Why Candy Citrus Peel?
Candied citrus zest (aka candied citrus peel, crystallized citrus peel) is very useful as a garnish or as an ingredient in both savory and sweet dishes. You can use it as a garnish for cocktails and other drinks too. It is sweeter and more tender than plain zest. This method is often used to make candied lemon peel, candied orange peel, or candied lime peel. It can also be used to candy grapefruit peel, yuzu peel, buddha’s hand peel & meyer lemon peel.
How to Candy Citrus Peel
1. Peel the zest in large strips off of the washed citrus fruit.
The easiest way to remove zest from citrus fruit is using a conventional vegetable peeler and long broad strokes. As each large strip comes off the fruit, inspect the inside of the piece for white pith. If you’re using the zest raw instead of candying it, it is important to remove as much of the pith as possible (scrape it off with a knife point). If you’re going to be candying the zest, it is less important to to remove the pith.
2. Make a 50/50 simple syrup.
Simple syrup is so named because it is simple. All you have to do to make simple syrup is dissolve 1 part granulated sugar in 1 part water (i.e. 1 cup sugar, 1 cup water) in a saucepan on the stove.
3. Cook the zest in simmering syrup.
Stirring occasionally, cook the peel until it becomes semi-translucent and shiny.
4. Lay the zest out on parchment paper to cool.
Take the zest out of the syrup with a pair of tongs or slotted spoon (do not throw the syrup away! See uses below). Lay them out on a sheet of parchment paper to cool, making sure the strips of zest aren’t touching, or they will stick together.
5a. Make soft zest
For soft, chewy, zest: let it cool slightly, slice to your desired thickness (chiffonade-like thin strips are traditional) and toss in granulated sugar to coat. Store in an air-tight container and use in cookies, cakes, mousses and ice creams.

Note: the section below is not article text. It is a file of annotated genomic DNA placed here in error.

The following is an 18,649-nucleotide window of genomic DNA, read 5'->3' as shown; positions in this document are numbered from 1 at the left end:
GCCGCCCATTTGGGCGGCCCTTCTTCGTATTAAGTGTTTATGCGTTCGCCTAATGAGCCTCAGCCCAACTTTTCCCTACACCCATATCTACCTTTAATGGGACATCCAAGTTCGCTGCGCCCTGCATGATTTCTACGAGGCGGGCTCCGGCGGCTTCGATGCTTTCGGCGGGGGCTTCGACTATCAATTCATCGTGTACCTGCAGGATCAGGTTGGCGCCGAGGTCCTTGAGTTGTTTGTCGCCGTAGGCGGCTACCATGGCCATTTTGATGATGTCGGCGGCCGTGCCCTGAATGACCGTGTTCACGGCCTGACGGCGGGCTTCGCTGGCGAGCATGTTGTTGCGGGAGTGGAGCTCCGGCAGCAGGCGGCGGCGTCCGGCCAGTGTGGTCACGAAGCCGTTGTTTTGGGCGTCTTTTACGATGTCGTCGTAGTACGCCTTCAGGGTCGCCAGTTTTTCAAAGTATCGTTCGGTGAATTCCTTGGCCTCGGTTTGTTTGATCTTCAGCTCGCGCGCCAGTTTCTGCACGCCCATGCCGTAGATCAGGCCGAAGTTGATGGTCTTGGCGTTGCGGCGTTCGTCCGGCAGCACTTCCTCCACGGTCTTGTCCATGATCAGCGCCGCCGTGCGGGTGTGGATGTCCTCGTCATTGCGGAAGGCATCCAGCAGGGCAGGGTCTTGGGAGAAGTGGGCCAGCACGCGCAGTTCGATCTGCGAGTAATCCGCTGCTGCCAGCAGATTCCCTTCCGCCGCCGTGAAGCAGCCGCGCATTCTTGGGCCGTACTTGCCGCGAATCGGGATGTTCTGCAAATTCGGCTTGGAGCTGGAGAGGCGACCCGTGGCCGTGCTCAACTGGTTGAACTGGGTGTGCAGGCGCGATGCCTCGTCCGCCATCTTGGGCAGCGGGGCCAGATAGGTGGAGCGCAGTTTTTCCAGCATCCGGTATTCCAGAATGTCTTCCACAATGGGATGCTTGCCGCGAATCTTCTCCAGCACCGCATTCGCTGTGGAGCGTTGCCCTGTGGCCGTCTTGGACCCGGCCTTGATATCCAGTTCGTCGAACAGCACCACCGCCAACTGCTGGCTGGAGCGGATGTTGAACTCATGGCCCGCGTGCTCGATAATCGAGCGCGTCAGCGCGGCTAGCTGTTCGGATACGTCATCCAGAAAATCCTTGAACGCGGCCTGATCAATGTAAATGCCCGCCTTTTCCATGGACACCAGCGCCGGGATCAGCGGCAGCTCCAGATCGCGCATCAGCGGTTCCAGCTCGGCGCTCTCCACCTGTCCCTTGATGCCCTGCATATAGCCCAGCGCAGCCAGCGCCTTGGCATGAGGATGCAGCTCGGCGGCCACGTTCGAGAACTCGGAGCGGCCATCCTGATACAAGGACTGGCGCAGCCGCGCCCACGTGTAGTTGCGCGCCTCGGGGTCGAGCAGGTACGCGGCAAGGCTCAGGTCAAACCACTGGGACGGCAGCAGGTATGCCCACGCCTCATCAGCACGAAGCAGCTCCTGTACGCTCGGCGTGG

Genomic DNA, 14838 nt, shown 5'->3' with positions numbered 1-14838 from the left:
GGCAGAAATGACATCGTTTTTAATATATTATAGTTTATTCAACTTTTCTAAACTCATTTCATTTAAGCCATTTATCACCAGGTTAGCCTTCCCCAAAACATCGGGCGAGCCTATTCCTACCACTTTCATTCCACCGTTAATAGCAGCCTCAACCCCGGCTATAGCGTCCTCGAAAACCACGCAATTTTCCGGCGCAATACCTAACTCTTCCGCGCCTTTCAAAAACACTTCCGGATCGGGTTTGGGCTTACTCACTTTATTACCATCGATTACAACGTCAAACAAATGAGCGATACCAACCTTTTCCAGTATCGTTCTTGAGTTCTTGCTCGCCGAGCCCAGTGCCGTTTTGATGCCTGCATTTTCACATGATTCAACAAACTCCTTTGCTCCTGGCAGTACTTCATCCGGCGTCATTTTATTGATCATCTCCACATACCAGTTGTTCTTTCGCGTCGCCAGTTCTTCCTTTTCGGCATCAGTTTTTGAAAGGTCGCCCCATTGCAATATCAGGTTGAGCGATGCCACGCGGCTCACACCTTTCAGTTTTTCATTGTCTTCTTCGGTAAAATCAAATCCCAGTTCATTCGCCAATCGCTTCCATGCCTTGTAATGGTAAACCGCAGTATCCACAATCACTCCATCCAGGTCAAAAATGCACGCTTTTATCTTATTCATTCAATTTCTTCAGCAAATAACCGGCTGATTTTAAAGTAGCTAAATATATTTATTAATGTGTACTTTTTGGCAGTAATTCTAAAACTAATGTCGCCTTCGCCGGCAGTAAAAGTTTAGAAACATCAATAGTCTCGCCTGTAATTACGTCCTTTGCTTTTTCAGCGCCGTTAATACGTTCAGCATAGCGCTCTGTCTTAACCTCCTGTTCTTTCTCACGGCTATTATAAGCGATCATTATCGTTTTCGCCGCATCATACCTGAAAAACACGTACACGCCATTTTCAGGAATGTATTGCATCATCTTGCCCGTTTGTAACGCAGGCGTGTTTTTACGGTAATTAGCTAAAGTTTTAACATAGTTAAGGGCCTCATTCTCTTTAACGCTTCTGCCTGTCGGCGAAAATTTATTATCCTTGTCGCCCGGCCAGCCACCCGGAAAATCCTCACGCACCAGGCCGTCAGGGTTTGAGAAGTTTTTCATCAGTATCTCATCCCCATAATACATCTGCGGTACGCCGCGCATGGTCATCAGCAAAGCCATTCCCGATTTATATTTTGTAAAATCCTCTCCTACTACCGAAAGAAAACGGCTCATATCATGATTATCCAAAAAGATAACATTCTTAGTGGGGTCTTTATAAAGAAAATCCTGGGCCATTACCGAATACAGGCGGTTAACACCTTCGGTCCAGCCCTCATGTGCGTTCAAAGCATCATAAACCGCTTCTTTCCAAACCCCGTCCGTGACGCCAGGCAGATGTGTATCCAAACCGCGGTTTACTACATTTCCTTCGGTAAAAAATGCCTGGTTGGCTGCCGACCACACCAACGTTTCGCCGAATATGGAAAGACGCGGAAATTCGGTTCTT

5b. Make hard zest
For crunchy zest or zest powder: Put the parchment paper with the zest in a sheet pan and bake in a 225 degree oven to dry out (don’t let it brown). Once it is hard and crispy, remove it from the oven and let it cool.
Candied Zest Powder
Make hard citrus peel following the instructions above, and once it is cool grind it into powder using a mortar and pestle or a coffee grinder. Candied zest can be used to season dishes as-is, or added to spice rubs. It will keep for about three weeks in an air tight container.
Uses for the leftover candying syrup:
The citrus infused simple syrup can be saved in the fridge and has a variety of delicious uses. It can used to sweeten and flavor mixed drinks and iced tea, cooked down into caramel, used to make homemade sorbets, or drizzled over cakes before frosting to help keep them moist.
What is Citrus Zest?
Citrus zest is the colorful top layer of citrus fruits’ peels. Not only is it a good source of color in dishes when used as a garnish, but this layer harbors flavorful and aromatic oils. This makes zest a great way to add citrus flavor to dishes where the acidity or water content of the fruit’s juice would be a problem.
Using the zest from citrus fruits will help you get more flavor (and therefore value) from your food budget. Just keep in mind that “bald” fruit which have had their zest removed do not last as long as intact fruit, so try to use them soon after zesting.
Beware the Pith!
Just below the beautiful tasty zest, but above the actual edible fruit, lies the white pith. This stuff is tough and incredibly bitter. Any culinary work you do with raw citrus zest should involve a sincere effort to keep as much of pith out of your zest as possible. If using a grater to remove your zest, this means keeping a careful eye on the fruit as you grate.
Citrus Fruit Recipes